Police

Why Police checkpoints were dismantled — Commissioner of Police [CP] explains

Why Police checkpoints were dismantled — Commissioner of Police [CP] explains

The Gombe State Commissioner of Police, Oqua Etim, has clarified why checkpoints were removed from different parts of the state.

The CP, who disclosed this when the Deputy Inspector General of Police in charge of Research and Planning Ali Janga, visited the command’s headquarters recently, said the checkpoints were removed to curb the impression that they had become toll gates where motorists are extorted by corrupt cops.

Etim, while describing the checkpoints as “national embarrassments”, said they would however be operational from 12am to 6am.

He stressed that it would be double jeopardy to have trailer drivers who complain of extortion revolt under the current challenges that the country, state were grappling with.


“Most of you don’t go out in the night; a few days back, we averted what would have been a very serious national embarrassment. These are not matters we enjoy talking about in public and when we make mistakes, we correct them.

“We have instructions that those laws should commence at midnight because we have unscrupulous people who will never listen to what we say,” the CP said.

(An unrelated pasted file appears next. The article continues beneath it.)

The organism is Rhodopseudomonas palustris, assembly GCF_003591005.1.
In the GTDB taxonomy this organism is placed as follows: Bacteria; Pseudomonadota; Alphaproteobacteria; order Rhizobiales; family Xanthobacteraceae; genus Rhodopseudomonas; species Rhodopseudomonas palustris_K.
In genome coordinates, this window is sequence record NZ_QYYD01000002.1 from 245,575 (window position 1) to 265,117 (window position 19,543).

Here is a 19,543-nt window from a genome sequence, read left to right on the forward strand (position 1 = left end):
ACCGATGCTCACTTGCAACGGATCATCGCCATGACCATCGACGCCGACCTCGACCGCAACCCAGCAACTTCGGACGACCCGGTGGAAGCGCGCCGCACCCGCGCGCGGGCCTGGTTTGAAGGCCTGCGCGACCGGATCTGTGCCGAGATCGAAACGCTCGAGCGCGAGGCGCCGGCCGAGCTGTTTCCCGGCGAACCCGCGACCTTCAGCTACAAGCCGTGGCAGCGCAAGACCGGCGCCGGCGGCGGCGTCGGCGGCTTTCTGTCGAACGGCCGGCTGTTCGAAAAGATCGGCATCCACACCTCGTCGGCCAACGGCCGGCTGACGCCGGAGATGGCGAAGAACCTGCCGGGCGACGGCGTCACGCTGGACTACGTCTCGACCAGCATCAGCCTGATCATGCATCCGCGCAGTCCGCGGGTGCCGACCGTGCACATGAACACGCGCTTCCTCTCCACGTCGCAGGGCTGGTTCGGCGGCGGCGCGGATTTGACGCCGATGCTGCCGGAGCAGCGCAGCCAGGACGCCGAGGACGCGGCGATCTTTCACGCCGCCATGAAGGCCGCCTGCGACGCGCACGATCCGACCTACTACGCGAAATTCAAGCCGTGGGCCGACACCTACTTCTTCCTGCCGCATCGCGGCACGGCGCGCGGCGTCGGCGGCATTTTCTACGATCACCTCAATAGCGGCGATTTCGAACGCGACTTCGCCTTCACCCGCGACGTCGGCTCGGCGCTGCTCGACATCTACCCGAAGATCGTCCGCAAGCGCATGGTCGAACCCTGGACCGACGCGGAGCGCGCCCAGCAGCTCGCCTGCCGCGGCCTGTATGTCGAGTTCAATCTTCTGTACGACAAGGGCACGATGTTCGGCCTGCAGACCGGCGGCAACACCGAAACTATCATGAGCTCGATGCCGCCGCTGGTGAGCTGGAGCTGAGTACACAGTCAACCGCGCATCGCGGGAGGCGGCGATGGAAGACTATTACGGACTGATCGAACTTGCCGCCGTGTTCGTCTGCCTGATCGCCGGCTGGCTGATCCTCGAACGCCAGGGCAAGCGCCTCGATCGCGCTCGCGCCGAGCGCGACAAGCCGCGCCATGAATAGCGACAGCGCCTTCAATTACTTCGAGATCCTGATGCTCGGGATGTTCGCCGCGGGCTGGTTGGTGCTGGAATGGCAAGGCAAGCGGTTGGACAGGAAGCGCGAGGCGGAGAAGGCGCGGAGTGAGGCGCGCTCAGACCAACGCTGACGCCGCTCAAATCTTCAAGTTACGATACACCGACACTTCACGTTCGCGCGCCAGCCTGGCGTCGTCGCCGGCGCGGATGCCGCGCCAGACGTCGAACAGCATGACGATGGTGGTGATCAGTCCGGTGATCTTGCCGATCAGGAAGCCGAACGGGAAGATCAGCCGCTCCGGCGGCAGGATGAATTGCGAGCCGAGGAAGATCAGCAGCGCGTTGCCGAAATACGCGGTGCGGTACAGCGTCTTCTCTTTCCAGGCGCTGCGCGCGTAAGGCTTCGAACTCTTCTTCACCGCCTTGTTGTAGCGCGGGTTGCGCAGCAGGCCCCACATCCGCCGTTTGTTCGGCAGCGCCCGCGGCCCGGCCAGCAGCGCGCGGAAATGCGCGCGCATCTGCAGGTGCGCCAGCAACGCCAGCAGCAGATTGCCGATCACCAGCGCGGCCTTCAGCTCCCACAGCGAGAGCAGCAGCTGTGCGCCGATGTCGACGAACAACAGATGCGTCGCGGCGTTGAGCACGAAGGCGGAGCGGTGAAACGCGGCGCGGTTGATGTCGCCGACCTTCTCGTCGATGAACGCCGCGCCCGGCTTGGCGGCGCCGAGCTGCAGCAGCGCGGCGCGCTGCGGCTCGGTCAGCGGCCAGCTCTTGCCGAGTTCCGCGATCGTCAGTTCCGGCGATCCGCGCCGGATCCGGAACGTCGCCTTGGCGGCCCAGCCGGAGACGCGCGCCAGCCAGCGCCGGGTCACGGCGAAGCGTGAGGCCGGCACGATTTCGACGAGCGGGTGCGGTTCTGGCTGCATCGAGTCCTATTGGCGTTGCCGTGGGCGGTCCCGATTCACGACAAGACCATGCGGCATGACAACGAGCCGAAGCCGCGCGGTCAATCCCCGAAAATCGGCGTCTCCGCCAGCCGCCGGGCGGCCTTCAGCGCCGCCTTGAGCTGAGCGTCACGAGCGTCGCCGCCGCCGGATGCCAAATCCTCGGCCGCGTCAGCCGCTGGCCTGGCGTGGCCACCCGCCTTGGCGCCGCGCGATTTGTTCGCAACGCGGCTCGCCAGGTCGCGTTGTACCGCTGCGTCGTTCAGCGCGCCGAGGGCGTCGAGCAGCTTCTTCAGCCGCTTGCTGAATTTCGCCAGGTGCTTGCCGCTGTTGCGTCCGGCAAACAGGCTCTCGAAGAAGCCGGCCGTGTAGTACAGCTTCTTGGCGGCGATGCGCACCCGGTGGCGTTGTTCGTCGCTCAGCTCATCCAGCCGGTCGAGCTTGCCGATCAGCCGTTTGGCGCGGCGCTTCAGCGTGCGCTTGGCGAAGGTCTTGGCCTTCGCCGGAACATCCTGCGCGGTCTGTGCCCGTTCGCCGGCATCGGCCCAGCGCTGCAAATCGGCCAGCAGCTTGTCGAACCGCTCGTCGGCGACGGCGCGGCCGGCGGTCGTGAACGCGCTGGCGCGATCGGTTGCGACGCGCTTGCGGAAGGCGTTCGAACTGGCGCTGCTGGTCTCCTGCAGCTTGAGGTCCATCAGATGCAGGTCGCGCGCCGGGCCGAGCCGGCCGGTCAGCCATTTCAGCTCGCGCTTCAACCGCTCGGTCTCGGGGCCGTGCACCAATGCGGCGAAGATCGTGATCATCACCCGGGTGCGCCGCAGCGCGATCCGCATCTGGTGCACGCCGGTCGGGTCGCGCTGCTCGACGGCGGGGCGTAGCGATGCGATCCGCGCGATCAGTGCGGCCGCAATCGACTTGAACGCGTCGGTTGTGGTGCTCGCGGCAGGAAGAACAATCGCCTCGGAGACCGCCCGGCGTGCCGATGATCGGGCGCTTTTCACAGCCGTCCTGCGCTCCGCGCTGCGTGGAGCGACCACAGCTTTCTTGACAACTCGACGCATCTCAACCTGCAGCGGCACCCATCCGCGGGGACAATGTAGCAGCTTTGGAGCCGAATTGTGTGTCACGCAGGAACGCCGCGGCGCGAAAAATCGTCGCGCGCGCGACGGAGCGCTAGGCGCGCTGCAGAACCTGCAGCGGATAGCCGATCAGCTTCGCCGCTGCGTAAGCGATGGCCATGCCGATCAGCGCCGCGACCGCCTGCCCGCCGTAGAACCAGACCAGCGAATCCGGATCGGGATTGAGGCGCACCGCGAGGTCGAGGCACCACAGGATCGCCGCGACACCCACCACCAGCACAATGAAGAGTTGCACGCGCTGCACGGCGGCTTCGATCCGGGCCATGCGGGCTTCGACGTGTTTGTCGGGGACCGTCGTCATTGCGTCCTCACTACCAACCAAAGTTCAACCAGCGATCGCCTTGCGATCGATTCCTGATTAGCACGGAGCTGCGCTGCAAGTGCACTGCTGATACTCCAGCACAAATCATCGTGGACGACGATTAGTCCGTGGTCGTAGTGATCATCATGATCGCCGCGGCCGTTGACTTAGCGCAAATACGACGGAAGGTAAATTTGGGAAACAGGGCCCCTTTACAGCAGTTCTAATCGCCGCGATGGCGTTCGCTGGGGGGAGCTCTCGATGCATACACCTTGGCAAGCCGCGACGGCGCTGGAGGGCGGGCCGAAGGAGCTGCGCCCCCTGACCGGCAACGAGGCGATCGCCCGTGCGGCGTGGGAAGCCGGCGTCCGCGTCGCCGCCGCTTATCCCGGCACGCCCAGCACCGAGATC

Speaking further, the Commissioner of Police disclosed that the abolition of the checkpoints was in furtherance to complaints of the residents.

He noted that though some communities had said that the timing for the checkpoints’ removal was wrong, the Area Commanders had been charged with the task of patrolling the towns to avert attacks.

He added, “I have received complaints from some communities that the checkpoints were removed so that they would be attacked. The checkpoints were not removed from a particular community but all over the state.

“If you are coming from Lawanti, you will see military and police checkpoints. I then asked of what use is the police checkpoint that it should be removed so that we can have patrols? I have asked Area Commanders to increase in and out of town patrols. So, there is no threat to the electoral process.”

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